A Syrian girl in Leeuwarden [2]

Since2015 Friesland receivedapproximately 2,250 adult refugees. Leeuwarden houses the majority of these immigrants, about 540. Naimee Alayobi, an 18-year-old Syrian girl told us her story and talked about her dreams and the challenges of starting over in the West. This is part 2 of a series of 3.

By: Aline Barbosa

Naimee admires the way most of Dutch people manage their time and says she can not understand where they draw energy to do everything they do. “Dutch people have a lot of patience. I don’thave that much. They want to do everything. In the morning they bringthe children to school. After they go to work. In the evening they cook, put the children to sleep. And they still have time for hobbies, or toread a book. In the weeks they go with their children to matches, to swimming classes. It seems to me that Dutch people have time to do everything. I think this is so beautiful. How can you do everything? I can not”.

However, she finds it a little bit cold how the Dutch relate to their families. “In Syria we are always with each other, but here only on holidays and birthdays. I do not like this”.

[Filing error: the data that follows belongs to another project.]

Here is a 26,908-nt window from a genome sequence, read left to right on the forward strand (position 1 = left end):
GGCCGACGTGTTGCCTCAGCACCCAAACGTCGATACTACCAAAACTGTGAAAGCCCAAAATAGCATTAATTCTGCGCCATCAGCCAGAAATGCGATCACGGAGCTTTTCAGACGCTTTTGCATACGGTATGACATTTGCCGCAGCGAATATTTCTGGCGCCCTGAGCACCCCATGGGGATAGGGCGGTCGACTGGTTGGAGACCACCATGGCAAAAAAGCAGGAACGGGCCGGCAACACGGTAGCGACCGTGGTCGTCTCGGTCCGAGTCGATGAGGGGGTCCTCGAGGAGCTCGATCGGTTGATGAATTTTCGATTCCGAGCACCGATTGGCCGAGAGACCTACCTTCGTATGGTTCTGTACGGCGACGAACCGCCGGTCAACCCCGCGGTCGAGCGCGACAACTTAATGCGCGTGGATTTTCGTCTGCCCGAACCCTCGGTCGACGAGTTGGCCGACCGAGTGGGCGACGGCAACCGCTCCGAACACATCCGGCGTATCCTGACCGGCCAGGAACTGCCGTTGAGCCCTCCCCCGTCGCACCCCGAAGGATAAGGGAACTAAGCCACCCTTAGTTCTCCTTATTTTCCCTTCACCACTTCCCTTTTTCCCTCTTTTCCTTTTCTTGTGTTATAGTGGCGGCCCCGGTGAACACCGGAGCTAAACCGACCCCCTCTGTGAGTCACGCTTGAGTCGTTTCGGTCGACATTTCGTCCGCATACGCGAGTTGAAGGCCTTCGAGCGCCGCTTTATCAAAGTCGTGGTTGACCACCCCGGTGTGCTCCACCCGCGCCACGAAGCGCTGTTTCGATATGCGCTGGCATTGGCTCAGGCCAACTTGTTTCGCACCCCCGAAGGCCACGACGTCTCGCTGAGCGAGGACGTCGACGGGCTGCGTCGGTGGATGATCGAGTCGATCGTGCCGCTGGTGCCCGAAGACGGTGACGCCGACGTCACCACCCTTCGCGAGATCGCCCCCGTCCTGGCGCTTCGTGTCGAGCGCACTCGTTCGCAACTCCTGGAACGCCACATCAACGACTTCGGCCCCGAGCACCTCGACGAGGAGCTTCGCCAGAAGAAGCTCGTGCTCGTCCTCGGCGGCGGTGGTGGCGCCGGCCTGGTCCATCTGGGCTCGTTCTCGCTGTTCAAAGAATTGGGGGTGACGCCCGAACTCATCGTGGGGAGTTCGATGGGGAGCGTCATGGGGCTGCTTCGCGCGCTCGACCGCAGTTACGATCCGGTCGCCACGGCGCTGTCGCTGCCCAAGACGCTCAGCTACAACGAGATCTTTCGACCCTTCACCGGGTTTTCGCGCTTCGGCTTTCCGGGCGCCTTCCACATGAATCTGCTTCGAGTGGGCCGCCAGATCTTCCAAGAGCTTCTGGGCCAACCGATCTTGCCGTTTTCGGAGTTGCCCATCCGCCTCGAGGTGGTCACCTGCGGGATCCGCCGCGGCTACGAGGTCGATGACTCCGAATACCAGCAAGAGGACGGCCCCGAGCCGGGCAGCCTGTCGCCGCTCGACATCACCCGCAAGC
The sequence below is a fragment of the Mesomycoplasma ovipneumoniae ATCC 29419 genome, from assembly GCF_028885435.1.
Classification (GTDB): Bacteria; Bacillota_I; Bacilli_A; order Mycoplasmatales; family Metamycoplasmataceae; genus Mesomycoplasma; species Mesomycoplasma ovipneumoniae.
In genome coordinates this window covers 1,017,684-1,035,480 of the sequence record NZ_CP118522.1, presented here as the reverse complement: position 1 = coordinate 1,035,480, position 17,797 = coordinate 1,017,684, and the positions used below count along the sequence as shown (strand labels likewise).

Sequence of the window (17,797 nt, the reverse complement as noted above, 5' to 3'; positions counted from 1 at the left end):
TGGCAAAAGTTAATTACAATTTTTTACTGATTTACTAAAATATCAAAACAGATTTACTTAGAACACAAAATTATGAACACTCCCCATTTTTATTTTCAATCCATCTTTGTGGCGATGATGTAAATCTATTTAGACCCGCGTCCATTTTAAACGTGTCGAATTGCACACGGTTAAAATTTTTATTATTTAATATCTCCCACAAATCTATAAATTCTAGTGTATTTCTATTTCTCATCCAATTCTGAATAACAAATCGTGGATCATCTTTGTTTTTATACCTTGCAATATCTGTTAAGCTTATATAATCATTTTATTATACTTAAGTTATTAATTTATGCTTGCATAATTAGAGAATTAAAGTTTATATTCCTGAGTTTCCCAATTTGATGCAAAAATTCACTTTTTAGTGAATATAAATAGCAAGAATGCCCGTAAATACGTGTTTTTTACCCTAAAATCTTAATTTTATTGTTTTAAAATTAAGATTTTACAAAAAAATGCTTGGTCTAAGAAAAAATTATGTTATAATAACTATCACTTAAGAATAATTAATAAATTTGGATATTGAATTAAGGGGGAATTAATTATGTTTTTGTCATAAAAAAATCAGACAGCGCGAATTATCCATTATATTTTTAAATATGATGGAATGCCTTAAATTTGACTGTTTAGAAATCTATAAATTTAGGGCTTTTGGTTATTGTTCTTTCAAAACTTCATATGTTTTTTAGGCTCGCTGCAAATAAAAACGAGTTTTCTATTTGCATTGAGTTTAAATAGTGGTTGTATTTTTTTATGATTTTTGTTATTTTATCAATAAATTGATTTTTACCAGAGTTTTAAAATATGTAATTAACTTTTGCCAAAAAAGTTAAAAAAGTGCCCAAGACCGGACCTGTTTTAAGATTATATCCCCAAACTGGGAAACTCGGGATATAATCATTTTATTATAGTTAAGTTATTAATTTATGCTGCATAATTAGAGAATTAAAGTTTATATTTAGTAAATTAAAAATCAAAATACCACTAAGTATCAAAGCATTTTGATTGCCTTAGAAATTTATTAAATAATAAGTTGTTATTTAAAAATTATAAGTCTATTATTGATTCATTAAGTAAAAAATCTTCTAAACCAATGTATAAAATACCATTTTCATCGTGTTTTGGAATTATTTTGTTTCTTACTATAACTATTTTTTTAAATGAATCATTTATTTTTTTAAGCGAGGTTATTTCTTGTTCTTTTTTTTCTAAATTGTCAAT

Expectations for the future
When asked about her hobbies and what she likes to do in the city, she doesn’t know exactly. Later we understand that Naimee is a focused girl, who sees hercoming to Holland as a great chance, but shealso understands the obstacles on her way and she doesn’t want to waste time. “I want to continue studying. I want to do something for the world and for all people”.

With a authority not always seen in someone so young, the girl tellsabout her goals and expectations for the future. “I want to be a dentist, but it is difficult. Because I have a long way

to go. In Syria I was preparing myself for my final exam. After the exam I could start with higher education. But before the exam I came to the Netherlands. So I have to start all over again. My Syrian friends are currently at the University. I have to start with MBO. I don’t like this so much, because I don’twant to wait that much. Nobody knows how I can go faster. In Syria we get more help with the studies. For example, mathematics was a little tricky for me, but then I did a special course to improve. But here I don’t know anyone to help me with this sort of stuff “, she complains.